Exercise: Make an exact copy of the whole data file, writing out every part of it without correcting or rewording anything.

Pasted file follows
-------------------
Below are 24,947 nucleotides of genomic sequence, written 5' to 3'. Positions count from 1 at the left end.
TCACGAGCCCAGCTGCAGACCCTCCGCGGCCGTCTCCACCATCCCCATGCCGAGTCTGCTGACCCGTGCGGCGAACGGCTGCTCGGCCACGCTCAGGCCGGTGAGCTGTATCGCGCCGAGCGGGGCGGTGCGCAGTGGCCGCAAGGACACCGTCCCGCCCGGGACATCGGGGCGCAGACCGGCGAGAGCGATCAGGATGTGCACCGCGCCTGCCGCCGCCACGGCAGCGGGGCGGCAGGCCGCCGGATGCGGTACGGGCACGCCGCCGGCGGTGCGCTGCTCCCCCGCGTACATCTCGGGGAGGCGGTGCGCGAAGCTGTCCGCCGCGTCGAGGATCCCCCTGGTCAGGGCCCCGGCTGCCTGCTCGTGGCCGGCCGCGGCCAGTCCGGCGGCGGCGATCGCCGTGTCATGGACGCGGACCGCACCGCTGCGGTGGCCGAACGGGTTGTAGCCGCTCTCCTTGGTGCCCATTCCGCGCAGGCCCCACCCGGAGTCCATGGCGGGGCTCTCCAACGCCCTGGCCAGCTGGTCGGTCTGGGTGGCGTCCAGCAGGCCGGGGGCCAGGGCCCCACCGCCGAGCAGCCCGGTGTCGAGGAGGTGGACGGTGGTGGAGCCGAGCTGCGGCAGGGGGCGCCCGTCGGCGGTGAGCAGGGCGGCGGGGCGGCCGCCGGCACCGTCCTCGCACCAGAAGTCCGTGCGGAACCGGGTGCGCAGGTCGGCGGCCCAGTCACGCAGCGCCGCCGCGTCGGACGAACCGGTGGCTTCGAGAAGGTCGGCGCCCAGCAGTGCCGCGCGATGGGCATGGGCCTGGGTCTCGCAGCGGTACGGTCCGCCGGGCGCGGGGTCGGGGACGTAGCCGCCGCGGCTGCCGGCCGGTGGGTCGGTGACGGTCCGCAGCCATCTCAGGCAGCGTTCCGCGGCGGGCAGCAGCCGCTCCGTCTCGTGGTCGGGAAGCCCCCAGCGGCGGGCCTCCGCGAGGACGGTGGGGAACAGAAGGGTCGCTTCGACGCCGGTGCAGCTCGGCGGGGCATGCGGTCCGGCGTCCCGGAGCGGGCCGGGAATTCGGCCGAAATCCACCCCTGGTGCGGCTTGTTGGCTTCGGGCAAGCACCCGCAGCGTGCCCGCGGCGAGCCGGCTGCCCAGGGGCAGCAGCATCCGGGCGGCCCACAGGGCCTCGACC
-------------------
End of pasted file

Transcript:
Below are 24,947 nucleotides of genomic sequence, written 5' to 3'. Positions count from 1 at the left end.
TCACGAGCCCAGCTGCAGACCCTCCGCGGCCGTCTCCACCATCCCCATGCCGAGTCTGCTGACCCGTGCGGCGAACGGCTGCTCGGCCACGCTCAGGCCGGTGAGCTGTATCGCGCCGAGCGGGGCGGTGCGCAGTGGCCGCAAGGACACCGTCCCGCCCGGGACATCGGGGCGCAGACCGGCGAGAGCGATCAGGATGTGCACCGCGCCTGCCGCCGCCACGGCAGCGGGGCGGCAGGCCGCCGGATGCGGTACGGGCACGCCGCCGGCGGTGCGCTGCTCCCCCGCGTACATCTCGGGGAGGCGGTGCGCGAAGCTGTCCGCCGCGTCGAGGATCCCCCTGGTCAGGGCCCCGGCTGCCTGCTCGTGGCCGGCCGCGGCCAGTCCGGCGGCGGCGATCGCCGTGTCATGGACGCGGACCGCACCGCTGCGGTGGCCGAACGGGTTGTAGCCGCTCTCCTTGGTGCCCATTCCGCGCAGGCCCCACCCGGAGTCCATGGCGGGGCTCTCCAACGCCCTGGCCAGCTGGTCGGTCTGGGTGGCGTCCAGCAGGCCGGGGGCCAGGGCCCCACCGCCGAGCAGCCCGGTGTCGAGGAGGTGGACGGTGGTGGAGCCGAGCTGCGGCAGGGGGCGCCCGTCGGCGGTGAGCAGGGCGGCGGGGCGGCCGCCGGCACCGTCCTCGCACCAGAAGTCCGTGCGGAACCGGGTGCGCAGGTCGGCGGCCCAGTCACGCAGCGCCGCCGCGTCGGACGAACCGGTGGCTTCGAGAAGGTCGGCGCCCAGCAGTGCCGCGCGATGGGCATGGGCCTGGGTCTCGCAGCGGTACGGTCCGCCGGGCGCGGGGTCGGGGACGTAGCCGCCGCGGCTGCCGGCCGGTGGGTCGGTGACGGTCCGCAGCCATCTCAGGCAGCGTTCCGCGGCGGGCAGCAGCCGCTCCGTCTCGTGGTCGGGAAGCCCCCAGCGGCGGGCCTCCGCGAGGACGGTGGGGAACAGAAGGGTCGCTTCGACGCCGGTGCAGCTCGGCGGGGCATGCGGTCCGGCGTCCCGGAGCGGGCCGGGAATTCGGCCGAAATCCACCCCTGGTGCGGCTTGTTGGCTTCGGGCAAGCACCCGCAGCGTGCCCGCGGCGAGCCGGCTGCCCAGGGGCAGCAGCATCCGGGCGGCCCACAGGGCCTCGACC